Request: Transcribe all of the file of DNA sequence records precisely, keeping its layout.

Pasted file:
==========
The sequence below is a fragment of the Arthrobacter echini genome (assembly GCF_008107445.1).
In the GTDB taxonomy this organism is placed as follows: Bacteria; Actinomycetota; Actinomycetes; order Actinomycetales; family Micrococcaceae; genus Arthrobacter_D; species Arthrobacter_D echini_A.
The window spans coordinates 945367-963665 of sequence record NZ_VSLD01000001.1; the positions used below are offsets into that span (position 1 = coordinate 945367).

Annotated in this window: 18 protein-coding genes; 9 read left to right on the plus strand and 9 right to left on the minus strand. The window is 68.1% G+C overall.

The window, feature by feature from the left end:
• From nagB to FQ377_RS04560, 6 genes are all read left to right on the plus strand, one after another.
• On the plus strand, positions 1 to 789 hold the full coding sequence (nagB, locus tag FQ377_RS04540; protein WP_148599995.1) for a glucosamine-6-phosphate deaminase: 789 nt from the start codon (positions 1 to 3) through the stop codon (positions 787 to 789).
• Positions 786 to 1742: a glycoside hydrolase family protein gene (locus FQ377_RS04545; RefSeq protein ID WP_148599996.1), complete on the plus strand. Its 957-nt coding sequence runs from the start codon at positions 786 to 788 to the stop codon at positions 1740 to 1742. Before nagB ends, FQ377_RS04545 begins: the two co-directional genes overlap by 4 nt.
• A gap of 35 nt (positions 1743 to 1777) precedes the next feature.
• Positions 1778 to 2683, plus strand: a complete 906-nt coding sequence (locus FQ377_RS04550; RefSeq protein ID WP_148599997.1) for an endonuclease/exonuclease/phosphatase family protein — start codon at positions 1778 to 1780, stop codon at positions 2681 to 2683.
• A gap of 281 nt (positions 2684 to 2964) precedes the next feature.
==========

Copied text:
The sequence below is a fragment of the Arthrobacter echini genome (assembly GCF_008107445.1).
In the GTDB taxonomy this organism is placed as follows: Bacteria; Actinomycetota; Actinomycetes; order Actinomycetales; family Micrococcaceae; genus Arthrobacter_D; species Arthrobacter_D echini_A.
The window spans coordinates 945367-963665 of sequence record NZ_VSLD01000001.1; the positions used below are offsets into that span (position 1 = coordinate 945367).

Annotated in this window: 18 protein-coding genes; 9 read left to right on the plus strand and 9 right to left on the minus strand. The window is 68.1% G+C overall.

The window, feature by feature from the left end:
• From nagB to FQ377_RS04560, 6 genes are all read left to right on the plus strand, one after another.
• On the plus strand, positions 1 to 789 hold the full coding sequence (nagB, locus tag FQ377_RS04540; protein WP_148599995.1) for a glucosamine-6-phosphate deaminase: 789 nt from the start codon (positions 1 to 3) through the stop codon (positions 787 to 789).
• Positions 786 to 1742: a glycoside hydrolase family protein gene (locus FQ377_RS04545; RefSeq protein ID WP_148599996.1), complete on the plus strand. Its 957-nt coding sequence runs from the start codon at positions 786 to 788 to the stop codon at positions 1740 to 1742. Before nagB ends, FQ377_RS04545 begins: the two co-directional genes overlap by 4 nt.
• A gap of 35 nt (positions 1743 to 1777) precedes the next feature.
• Positions 1778 to 2683, plus strand: a complete 906-nt coding sequence (locus FQ377_RS04550; RefSeq protein ID WP_148599997.1) for an endonuclease/exonuclease/phosphatase family protein — start codon at positions 1778 to 1780, stop codon at positions 2681 to 2683.
• A gap of 281 nt (positions 2684 to 2964) precedes the next feature.